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Radio TechCon Talks Tech

Including the challenges and practical implications of delivering broadcast audio to listeners via IP and mobile platforms

LONDON — The United Kingdom’s Radio TechCon Conference covered a diverse range of topics this year. Taking place on Monday Nov. 25 at the IET [Institution of Engineering and Technology] in Central London, individual sessions covered subjects, ranging from the strategic to the practical.

The audience at TechCon 2019. All photos: Radio TechCon/Vincent Lo

Supported by the IET and by various specialist broadcasting companies, including: Broadcast Bionics; Arqiva; Broadcast Radio; RCS; and Calrec, more than 100 people from the U.K. broadcast radio industry attended the event.


Over the years, Radio TechCon has developed a strong reputation for the range of content it offers and this year was no exception. From moving major broadcasting studio complexes, such as Virgin Radio, TalkSport and the famous BBC Maida Vale music studios, through to improving the user experience for broadcasters and coping with change in professional situations, there was something on offer for just about everyone.

Dr. Lawrie Hallett explains how to build an SS-DAB MUX to the audience.

Perhaps one of the most strategically important topics covered this year was that of platform development and the challenges and practical implications of delivering broadcast audio via IP and mobile platforms (5G), as these become increasingly important for listeners.

Broadcast delivery via IP delivery is, as one of the session presenters, Simon Mason, head of broadcast radio technology at Arqiva, points out, far more expensive than FM delivery, which in turn is similarly more expensive than equivalent DAB delivery. The core on-going difficultly for broadcasters is the need to deliver via multiple platforms, each with its own incremental costs.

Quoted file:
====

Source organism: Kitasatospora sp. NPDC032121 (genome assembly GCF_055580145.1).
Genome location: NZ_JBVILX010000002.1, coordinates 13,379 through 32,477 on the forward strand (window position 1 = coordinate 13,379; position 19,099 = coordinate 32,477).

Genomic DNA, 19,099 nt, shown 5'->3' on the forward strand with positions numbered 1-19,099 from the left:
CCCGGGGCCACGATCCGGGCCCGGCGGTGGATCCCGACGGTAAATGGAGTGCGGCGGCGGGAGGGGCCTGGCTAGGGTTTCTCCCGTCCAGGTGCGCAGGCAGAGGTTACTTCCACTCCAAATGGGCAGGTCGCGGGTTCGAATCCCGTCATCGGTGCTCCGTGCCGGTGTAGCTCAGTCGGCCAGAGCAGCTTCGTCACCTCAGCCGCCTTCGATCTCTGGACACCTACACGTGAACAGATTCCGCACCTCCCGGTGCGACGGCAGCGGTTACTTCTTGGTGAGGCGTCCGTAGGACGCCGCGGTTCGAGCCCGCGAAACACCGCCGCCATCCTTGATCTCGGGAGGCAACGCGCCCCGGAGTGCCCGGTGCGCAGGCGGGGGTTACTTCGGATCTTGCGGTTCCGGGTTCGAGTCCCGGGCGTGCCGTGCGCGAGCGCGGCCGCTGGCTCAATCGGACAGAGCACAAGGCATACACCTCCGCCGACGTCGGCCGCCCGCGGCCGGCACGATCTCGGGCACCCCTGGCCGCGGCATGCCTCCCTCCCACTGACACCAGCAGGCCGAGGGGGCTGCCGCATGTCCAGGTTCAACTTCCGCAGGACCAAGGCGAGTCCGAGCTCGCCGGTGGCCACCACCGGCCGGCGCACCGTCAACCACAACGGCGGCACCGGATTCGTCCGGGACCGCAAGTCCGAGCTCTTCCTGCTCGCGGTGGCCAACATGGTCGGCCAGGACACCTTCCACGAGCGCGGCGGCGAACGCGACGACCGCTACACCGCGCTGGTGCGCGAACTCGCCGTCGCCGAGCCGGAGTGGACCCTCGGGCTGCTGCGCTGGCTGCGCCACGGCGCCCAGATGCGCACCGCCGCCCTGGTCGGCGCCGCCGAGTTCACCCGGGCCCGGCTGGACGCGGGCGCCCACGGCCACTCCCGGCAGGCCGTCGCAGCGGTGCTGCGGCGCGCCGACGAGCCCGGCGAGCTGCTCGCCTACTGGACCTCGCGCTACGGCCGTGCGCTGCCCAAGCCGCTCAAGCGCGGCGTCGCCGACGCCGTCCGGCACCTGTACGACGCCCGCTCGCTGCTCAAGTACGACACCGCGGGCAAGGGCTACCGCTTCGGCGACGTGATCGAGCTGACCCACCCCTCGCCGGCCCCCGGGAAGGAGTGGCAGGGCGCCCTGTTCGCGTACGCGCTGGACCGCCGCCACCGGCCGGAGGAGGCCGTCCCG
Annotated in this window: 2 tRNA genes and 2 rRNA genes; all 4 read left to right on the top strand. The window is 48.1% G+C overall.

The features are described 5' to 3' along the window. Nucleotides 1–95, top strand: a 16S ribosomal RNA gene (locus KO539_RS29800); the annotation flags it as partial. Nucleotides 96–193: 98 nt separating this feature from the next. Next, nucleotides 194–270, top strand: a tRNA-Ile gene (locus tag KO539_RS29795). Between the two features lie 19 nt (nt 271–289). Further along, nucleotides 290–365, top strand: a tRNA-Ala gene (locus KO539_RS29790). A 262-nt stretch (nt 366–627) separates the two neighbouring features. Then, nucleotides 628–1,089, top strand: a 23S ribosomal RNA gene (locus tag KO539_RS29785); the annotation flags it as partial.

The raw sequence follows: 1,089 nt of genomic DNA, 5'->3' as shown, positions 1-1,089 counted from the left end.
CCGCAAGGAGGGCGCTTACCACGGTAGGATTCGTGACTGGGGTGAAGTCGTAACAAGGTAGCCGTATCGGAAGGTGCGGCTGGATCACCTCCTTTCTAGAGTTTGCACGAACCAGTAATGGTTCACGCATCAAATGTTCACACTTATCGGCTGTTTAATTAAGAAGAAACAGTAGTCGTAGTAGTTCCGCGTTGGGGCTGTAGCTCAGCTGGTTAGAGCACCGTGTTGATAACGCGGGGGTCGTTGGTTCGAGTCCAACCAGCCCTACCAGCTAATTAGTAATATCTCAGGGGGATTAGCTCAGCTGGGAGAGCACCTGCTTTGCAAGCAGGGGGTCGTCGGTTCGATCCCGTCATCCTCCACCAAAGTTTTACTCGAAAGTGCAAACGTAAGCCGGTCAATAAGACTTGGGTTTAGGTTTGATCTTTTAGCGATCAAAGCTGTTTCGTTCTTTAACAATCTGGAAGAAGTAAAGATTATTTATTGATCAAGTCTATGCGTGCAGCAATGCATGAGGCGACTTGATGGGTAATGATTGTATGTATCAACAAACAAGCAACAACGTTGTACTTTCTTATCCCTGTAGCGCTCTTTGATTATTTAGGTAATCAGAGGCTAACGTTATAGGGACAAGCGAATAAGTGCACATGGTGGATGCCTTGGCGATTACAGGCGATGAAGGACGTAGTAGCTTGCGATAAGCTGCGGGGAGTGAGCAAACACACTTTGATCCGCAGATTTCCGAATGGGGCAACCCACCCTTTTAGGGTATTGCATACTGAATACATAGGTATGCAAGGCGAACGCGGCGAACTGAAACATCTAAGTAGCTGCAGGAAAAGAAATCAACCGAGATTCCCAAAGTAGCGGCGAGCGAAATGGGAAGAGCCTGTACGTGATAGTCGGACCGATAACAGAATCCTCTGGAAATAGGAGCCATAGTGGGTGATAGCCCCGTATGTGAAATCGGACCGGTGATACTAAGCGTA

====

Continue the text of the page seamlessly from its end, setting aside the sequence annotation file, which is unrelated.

Since the demise of the Sound Broadcasting Equipment Show (SBES), some years back, Radio TechCon has increased the number of trade stands open across the day and situated in the main refreshment area. These companies, including HHB; Vortex; and Luci were busy showing equipment and discussing services over lunch and between sessions.


Dino Sofos, editor of Brexitcast (left) and Robin Pembrooke, director, content production systems, BBC speak about the ‘The Technology Behind Brexitcast.”

At least one company, Systembase, used Radio TechCon for the public launch of its latest product.  It has developed “SIPit  pro” to allow SIP compliant codecs from a variety of manufacturers to easily communicate with each other.

The product not only removes many of the networking issues associated with AoIP connectivity, but also it provides one-time configuration, such that a SIP configured device can be moved from location to location whilst still retaining the same fixed ID, rather like a roaming mobile phone.

As part of its remit to support the U.K. radio and audio industry, the company behind Radio TechCon (TBC Media Ltd.) also runs a master class for those potentially interested in a technically-based broadcasting career and organizes a bursary scheme for attendance of the main Radio TechCon event.

This year a wide range of industry organizations supported the various elements of the bursary scheme. These included Cleanfeed; Bauer Media; The UKRD Group and the European Broadcasting Union, along with further support from the main event sponsors.

With such wide-ranging support from across the U.K. radio broadcasting industry, and a sell-out full house, quite clearly Radio TechCon remains an essential event in the U.K. radio calendar.